Whenever I am not well, I go in search of a poem that would move my mind. If that particular poem turns out to be a humorous one, then I believe I’m set for recovery. I happened to like the early 19th Century poets for their raw sense of humor.
I always thought working with humor is rather difficult, especially in poems. Poetry for me is like breathing. I don’t know when my desire to read moved toward creating my own poems. I think it was an almost natural transition for me. But I was the most surprised person!
Among the various humor-filled poems, The Diverting History of John Gilpin by William Cowper was at Ek level up with the others. I think I fell a little in love with John Gilpin, even though he is one-woman-man, who never made it to his wedding anniversary dinner.
What really makes for a good humor filled poem? I have asked this question many times and every time, my answer would be the element that builds up the humor.
In my imagination, John Gilpin was slightly on the heavier side of England’s rural milieu. Add to his unfailing attempt to please his wife without questioning his own ability in accomplishing feats for her.
So the poet slowly builds up on the moment of making the entire poem a pleasurable experience. The initial main characters fine-tunes to just the horse and John living the experience of a run.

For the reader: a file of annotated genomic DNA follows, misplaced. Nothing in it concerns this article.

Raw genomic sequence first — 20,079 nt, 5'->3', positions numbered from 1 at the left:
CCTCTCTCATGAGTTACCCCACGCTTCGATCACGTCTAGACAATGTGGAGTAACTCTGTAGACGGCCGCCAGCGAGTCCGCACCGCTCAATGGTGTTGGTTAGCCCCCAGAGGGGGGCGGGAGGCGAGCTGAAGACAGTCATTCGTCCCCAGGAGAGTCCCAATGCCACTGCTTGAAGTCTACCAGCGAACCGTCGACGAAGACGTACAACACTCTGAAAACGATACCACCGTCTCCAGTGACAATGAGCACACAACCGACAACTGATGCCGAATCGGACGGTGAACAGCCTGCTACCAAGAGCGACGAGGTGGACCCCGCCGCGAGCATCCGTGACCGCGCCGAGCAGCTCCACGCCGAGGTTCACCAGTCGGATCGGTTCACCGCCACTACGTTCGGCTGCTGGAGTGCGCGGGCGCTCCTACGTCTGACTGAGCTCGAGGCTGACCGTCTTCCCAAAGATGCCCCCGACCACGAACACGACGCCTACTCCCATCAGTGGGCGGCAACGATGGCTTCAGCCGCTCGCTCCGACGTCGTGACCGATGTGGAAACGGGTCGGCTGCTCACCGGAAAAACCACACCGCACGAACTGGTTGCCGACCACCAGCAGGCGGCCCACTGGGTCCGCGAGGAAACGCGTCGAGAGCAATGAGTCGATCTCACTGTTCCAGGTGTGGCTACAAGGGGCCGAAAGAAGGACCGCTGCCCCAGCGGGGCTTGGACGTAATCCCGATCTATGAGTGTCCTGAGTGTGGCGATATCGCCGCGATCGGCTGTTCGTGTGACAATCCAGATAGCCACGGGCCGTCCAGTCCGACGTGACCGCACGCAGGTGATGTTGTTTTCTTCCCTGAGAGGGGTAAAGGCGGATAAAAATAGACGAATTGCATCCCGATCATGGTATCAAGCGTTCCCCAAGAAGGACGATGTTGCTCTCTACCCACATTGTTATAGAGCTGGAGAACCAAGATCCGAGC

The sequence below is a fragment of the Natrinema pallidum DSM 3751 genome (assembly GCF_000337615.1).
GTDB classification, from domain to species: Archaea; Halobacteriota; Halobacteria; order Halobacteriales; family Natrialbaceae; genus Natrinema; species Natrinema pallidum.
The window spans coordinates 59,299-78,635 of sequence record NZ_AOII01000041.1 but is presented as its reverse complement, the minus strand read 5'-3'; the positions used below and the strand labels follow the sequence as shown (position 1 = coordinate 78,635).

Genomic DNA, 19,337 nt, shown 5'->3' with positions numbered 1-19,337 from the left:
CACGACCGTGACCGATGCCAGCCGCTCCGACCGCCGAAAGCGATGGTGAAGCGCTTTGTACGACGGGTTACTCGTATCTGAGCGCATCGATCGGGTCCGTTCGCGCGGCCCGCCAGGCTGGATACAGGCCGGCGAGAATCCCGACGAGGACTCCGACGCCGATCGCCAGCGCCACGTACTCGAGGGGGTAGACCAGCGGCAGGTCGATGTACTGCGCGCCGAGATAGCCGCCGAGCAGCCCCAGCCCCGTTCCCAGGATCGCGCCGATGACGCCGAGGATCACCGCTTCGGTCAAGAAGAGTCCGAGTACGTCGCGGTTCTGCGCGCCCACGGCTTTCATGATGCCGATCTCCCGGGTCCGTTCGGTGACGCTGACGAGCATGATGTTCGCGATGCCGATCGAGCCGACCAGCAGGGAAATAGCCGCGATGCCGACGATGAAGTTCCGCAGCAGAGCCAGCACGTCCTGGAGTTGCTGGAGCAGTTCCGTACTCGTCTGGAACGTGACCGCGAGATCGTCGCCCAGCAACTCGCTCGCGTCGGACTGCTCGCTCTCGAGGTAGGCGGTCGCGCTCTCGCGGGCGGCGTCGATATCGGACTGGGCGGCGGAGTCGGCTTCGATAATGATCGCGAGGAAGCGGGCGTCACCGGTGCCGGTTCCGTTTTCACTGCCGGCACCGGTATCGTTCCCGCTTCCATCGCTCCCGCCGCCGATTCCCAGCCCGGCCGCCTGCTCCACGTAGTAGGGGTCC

There is much that was pleasing and comical about that hilarious ride. There is something about how world sees things and how they take it. Everyone believed that John is participating in a cross country race while John alone knew about the fear chemistry between him and his friend’s horse.
John is even keeled sense of humor give it a perfect camouflage for his good humor. The poem could have been done with just one side run; but the poet got extra gaffs from sending John back to his house resulting his missing his wedding anniversary dinner with Mrs. Gilpin.
Humor is really unique where sadness brings the prettiness of things in a poem. I found that very few poets actually achieved it. I have been working on my humor for quite some time, only to settle down to fact that it would be dark humored.